Ivory Coast's democratically elected leader extended an olive branch on Tuesday to the country's former president who is refusing to cede power, offering him a national unity government, a fusion of their armed forces and a truth and reconciliation commission in a last-ditch effort to avoid civil war.
Alassane Ouattara made the offer during a televised address, broadcast from the hotel where he has been confined since the November election, his exits sealed by soldiers loyal to the ex-president.
His offer is "the last chance for a peaceful and honorable resolution" to the crisis, Ouattara said.
Ouattara, who has already been recognized by the United Nations, the United States and the European Union, was certified as the legitimate president by an African Union panel last week, a decision immediately rejected by incumbent Laurent Gbagbo, who maintains that he won the election.
"The debate over the presidential election is over," Ouattara said. "It is time to build our country and reconcile all Ivorians."
The offer came as troops loyal to Gbagbo were accused of committing war crimes by the New York-based rights group, Human Rights Watch, which said that the abuses are grave enough to warrant the intervention of the United Nations Security Council.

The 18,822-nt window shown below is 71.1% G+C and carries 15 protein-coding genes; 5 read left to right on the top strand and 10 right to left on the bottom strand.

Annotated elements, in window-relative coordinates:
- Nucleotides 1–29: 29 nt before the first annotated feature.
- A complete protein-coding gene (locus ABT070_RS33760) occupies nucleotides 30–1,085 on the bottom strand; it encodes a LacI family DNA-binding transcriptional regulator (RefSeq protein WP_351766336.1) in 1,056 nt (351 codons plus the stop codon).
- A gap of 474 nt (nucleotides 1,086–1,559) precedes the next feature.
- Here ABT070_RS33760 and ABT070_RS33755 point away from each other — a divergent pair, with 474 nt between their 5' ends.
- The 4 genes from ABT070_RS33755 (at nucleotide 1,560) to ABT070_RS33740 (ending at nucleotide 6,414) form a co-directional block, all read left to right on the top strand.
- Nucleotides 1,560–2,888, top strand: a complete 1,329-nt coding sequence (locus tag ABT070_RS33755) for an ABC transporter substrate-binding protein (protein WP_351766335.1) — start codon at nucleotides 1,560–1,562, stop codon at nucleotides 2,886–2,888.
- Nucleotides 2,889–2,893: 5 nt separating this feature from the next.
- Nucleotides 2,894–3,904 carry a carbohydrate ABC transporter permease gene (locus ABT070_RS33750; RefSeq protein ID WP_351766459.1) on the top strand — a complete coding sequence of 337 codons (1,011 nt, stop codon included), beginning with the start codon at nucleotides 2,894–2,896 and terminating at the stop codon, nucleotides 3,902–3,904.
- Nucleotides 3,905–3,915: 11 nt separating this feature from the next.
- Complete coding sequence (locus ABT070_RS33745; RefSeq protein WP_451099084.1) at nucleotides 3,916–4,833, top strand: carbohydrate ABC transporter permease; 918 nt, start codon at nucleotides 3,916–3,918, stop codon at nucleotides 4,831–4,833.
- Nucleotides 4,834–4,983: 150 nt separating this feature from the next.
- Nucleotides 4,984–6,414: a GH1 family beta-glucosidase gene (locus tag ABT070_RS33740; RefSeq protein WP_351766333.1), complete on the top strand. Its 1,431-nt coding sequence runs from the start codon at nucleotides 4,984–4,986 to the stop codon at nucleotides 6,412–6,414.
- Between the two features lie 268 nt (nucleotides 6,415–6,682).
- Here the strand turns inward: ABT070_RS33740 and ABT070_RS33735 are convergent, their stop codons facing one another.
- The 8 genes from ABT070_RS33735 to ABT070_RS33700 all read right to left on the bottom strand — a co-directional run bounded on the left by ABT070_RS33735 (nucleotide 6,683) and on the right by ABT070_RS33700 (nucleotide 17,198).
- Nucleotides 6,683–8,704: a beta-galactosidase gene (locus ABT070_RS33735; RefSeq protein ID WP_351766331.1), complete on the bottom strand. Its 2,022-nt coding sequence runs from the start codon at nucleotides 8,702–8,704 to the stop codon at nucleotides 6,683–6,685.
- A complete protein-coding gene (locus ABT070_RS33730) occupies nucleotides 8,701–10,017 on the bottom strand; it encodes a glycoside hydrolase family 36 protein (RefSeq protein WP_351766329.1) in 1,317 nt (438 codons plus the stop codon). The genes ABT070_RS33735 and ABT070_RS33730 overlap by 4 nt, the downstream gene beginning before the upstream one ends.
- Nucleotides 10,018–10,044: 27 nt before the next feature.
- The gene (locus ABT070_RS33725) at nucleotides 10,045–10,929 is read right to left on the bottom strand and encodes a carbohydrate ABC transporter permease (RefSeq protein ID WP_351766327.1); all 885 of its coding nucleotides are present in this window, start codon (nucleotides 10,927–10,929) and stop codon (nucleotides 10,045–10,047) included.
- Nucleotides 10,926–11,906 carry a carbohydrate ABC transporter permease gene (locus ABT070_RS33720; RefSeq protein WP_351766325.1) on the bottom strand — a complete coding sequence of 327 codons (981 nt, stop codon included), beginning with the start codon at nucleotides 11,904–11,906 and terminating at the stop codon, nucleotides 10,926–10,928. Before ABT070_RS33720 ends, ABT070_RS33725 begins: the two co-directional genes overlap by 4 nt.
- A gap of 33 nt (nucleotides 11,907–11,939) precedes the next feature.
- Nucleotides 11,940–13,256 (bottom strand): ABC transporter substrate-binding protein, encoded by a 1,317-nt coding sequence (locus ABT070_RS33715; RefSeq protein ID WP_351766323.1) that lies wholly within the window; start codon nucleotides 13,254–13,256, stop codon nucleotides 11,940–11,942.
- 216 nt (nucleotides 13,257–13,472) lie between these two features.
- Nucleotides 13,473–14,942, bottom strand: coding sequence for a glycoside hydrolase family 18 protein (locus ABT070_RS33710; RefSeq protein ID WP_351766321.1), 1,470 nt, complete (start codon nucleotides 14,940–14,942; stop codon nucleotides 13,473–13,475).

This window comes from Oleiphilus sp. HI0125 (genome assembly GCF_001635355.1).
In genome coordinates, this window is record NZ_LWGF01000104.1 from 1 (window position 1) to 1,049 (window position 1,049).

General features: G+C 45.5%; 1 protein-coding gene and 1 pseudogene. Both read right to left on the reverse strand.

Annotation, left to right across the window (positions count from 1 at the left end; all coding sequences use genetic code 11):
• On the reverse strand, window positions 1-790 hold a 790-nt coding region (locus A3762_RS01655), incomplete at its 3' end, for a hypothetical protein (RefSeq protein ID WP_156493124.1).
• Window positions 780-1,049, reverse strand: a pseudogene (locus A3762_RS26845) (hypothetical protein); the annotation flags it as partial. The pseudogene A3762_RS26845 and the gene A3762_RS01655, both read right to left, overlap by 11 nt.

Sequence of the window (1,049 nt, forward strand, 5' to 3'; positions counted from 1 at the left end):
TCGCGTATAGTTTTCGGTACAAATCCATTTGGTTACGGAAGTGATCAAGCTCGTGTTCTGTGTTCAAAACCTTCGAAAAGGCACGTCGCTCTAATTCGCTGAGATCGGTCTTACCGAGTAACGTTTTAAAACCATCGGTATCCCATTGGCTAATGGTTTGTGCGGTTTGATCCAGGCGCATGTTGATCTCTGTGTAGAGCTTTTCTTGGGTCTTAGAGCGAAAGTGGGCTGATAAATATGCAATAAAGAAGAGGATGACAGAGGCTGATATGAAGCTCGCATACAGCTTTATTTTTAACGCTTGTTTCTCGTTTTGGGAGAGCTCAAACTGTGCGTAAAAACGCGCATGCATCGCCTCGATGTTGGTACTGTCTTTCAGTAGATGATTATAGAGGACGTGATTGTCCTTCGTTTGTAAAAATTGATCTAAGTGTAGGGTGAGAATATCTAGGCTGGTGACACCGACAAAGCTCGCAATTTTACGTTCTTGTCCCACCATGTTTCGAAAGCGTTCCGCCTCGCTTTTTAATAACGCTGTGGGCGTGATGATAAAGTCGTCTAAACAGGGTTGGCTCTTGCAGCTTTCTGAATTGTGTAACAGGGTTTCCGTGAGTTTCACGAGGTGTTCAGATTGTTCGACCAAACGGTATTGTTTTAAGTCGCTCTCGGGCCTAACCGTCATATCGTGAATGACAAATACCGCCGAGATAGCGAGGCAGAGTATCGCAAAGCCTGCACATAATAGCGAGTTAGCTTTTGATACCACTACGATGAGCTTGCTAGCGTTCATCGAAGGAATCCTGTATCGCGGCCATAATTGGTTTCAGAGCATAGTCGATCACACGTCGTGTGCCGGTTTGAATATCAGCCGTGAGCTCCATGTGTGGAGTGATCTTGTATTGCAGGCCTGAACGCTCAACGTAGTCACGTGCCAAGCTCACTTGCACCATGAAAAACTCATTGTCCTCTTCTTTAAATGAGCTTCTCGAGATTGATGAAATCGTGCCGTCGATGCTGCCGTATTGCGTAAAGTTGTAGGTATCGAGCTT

"The targeted killings, enforced disappearances, politically motivated rapes, and persecution of West African nationals over a three-month period demonstrate a policy of systematic violence by security forces under the control of Gbagbo and militias long loyal to him," said the report, released Tuesday.
The group echoed U.N. warnings to Gbagbo that evidence of these crimes is being collected for a future war crimes trial.
But the group also said that as forces loyal to Ouattara have begun to fight back in recent weeks, there have been reports of revenge killings by those troops, muddying the moral high ground of Ouattara's victory.
On Tuesday, reports emerged of pro-Ouattara fighters advancing into a downtown neighborhood of the commercial capital Abidjan for the first time. Local radio reported that four pro-Gbagbo youth were killed in an attack on their barricade in the upscale II Plateaux district.
Advisors to Ouattara say his address to the nation is meant to be a final appeal to Gbagbo to leave peacefully. His concessions mirror the proposal put forward by the African Union last week, which called on Ouattara to appoint members of Gbagbo's political party to a unity government, an idea Ouattara has said he has embraced since the campaign ahead of last year's vote.
The AU has appointed a high-level mediator who has been given a deadline of two weeks to try to implement the AU decision, which calls on the country's highest court to swear in Ouattara as president.
An armed group loyal to Ouattara has already taken control of the northern section of the commercial capital, as well as several towns in the country's far West. The rebels claim they have vowed to fight their way to the presidential palace if Gbagbo refuses to go.